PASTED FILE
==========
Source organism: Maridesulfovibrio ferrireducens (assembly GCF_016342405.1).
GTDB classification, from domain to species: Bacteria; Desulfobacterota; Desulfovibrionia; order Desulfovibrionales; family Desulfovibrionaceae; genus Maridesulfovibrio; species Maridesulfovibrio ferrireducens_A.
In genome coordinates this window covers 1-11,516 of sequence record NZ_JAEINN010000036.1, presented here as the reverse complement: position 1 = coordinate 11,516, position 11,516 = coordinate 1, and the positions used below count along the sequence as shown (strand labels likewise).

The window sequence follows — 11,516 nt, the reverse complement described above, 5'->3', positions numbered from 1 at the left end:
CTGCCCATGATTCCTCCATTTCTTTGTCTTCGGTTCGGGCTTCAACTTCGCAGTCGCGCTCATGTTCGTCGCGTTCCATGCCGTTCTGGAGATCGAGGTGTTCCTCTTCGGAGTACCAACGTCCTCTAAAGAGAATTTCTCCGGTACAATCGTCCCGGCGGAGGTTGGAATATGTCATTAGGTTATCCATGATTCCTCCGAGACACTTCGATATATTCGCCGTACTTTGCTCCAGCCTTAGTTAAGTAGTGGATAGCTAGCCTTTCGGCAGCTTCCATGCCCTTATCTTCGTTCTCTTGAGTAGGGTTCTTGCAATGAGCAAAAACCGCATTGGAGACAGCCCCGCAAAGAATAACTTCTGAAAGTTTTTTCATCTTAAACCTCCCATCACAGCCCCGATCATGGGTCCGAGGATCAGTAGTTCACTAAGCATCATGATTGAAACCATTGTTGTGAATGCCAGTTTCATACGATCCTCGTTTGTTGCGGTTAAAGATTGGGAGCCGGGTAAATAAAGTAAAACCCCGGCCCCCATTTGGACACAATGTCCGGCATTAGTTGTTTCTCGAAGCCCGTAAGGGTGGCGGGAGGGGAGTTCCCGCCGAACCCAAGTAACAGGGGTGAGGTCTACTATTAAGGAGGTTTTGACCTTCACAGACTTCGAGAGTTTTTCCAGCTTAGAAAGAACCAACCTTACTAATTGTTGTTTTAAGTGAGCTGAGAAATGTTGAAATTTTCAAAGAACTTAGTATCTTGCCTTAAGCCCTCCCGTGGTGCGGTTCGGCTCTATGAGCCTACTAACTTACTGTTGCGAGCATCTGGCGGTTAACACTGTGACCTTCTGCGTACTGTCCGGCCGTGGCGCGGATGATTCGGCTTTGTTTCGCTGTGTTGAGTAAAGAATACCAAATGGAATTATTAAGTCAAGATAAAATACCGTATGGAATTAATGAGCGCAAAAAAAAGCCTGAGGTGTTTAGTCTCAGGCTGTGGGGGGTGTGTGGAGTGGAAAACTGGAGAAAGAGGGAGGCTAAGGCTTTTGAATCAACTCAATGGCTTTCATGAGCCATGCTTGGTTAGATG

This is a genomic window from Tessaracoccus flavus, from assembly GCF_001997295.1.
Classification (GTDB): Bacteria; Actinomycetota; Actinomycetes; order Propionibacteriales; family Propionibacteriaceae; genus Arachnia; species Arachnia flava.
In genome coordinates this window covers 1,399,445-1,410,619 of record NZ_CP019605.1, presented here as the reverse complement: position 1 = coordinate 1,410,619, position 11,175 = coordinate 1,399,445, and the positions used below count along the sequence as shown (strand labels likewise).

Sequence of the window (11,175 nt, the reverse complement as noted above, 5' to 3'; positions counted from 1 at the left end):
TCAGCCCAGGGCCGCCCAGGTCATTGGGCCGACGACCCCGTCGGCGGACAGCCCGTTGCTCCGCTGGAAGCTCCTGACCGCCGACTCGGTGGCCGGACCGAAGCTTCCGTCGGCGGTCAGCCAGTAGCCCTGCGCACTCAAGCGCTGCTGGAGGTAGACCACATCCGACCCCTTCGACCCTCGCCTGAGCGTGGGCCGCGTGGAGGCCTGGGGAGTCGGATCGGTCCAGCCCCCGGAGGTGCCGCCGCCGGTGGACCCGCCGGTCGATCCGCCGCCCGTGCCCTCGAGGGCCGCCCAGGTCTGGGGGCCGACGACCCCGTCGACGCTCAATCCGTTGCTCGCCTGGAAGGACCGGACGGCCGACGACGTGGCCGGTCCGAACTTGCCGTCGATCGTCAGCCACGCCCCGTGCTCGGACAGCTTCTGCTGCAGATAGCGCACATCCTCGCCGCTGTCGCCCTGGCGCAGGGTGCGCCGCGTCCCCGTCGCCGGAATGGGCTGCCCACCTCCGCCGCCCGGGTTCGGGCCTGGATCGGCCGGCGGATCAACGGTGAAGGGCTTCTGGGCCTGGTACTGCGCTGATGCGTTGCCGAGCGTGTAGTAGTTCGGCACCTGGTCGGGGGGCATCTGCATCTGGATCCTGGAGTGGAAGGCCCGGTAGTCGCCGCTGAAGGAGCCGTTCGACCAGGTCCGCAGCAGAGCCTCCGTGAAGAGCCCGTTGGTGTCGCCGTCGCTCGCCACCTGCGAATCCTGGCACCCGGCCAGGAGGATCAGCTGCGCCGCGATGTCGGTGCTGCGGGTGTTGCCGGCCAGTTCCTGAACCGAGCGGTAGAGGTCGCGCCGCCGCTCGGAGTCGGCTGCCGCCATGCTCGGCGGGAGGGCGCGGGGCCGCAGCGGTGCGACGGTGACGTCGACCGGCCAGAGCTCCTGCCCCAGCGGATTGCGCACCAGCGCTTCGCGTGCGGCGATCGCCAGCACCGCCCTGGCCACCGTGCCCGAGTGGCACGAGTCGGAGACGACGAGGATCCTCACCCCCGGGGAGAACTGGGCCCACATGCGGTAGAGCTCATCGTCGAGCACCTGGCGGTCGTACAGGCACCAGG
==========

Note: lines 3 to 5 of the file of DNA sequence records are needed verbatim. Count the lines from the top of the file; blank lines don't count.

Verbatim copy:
In genome coordinates this window covers 1-11,516 of sequence record NZ_JAEINN010000036.1, presented here as the reverse complement: position 1 = coordinate 11,516, position 11,516 = coordinate 1, and the positions used below count along the sequence as shown (strand labels likewise).

The window sequence follows — 11,516 nt, the reverse complement described above, 5'->3', positions numbered from 1 at the left end:
CTGCCCATGATTCCTCCATTTCTTTGTCTTCGGTTCGGGCTTCAACTTCGCAGTCGCGCTCATGTTCGTCGCGTTCCATGCCGTTCTGGAGATCGAGGTGTTCCTCTTCGGAGTACCAACGTCCTCTAAAGAGAATTTCTCCGGTACAATCGTCCCGGCGGAGGTTGGAATATGTCATTAGGTTATCCATGATTCCTCCGAGACACTTCGATATATTCGCCGTACTTTGCTCCAGCCTTAGTTAAGTAGTGGATAGCTAGCCTTTCGGCAGCTTCCATGCCCTTATCTTCGTTCTCTTGAGTAGGGTTCTTGCAATGAGCAAAAACCGCATTGGAGACAGCCCCGCAAAGAATAACTTCTGAAAGTTTTTTCATCTTAAACCTCCCATCACAGCCCCGATCATGGGTCCGAGGATCAGTAGTTCACTAAGCATCATGATTGAAACCATTGTTGTGAATGCCAGTTTCATACGATCCTCGTTTGTTGCGGTTAAAGATTGGGAGCCGGGTAAATAAAGTAAAACCCCGGCCCCCATTTGGACACAATGTCCGGCATTAGTTGTTTCTCGAAGCCCGTAAGGGTGGCGGGAGGGGAGTTCCCGCCGAACCCAAGTAACAGGGGTGAGGTCTACTATTAAGGAGGTTTTGACCTTCACAGACTTCGAGAGTTTTTCCAGCTTAGAAAGAACCAACCTTACTAATTGTTGTTTTAAGTGAGCTGAGAAATGTTGAAATTTTCAAAGAACTTAGTATCTTGCCTTAAGCCCTCCCGTGGTGCGGTTCGGCTCTATGAGCCTACTAACTTACTGTTGCGAGCATCTGGCGGTTAACACTGTGACCTTCTGCGTACTGTCCGGCCGTGGCGCGGATGATTCGGCTTTGTTTCGCTGTGTTGAGTAAAGAATACCAAATGGAATTATTAAGTCAAGATAAAATACCGTATGGAATTAATGAGCGCAAAAAAAAGCCTGAGGTGTTTAGTCTCAGGCTGTGGGGGGTGTGTGGAGTGGAAAACTGGAGAAAGAGGGAGGCTAAGGCTTTTGAATCAACTCAATGGCTTTCATGAGCCATGCTTGGTTAGATG